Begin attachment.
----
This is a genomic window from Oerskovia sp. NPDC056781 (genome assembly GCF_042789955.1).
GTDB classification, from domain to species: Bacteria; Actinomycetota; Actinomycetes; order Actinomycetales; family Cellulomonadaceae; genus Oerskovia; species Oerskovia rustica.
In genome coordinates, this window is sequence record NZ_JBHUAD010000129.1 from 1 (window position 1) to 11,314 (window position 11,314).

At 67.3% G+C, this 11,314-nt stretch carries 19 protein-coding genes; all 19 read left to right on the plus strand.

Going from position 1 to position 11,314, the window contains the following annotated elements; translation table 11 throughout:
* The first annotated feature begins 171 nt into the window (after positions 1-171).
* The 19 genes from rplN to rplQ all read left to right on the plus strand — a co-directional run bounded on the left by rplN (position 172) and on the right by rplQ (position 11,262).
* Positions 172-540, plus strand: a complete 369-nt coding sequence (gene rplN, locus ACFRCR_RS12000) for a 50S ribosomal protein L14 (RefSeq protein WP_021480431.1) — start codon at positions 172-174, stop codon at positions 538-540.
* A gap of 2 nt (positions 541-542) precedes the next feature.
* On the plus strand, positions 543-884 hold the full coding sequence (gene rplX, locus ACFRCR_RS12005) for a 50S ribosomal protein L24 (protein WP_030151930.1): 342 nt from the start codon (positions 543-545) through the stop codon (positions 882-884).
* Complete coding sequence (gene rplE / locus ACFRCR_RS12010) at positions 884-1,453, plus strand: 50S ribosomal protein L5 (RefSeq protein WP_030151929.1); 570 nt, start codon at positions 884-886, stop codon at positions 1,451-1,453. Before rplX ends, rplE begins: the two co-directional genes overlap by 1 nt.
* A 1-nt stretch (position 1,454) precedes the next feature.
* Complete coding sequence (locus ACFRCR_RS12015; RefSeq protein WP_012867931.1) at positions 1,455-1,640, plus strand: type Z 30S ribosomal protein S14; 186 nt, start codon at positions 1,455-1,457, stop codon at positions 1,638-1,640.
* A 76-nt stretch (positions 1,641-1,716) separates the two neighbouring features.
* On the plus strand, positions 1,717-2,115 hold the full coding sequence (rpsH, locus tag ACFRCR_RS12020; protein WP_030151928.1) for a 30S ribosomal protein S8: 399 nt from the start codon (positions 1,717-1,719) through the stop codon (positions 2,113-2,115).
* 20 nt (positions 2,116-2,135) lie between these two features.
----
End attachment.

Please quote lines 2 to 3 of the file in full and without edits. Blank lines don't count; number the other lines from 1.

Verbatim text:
GTDB classification, from domain to species: Bacteria; Actinomycetota; Actinomycetes; order Actinomycetales; family Cellulomonadaceae; genus Oerskovia; species Oerskovia rustica.
In genome coordinates, this window is sequence record NZ_JBHUAD010000129.1 from 1 (window position 1) to 11,314 (window position 11,314).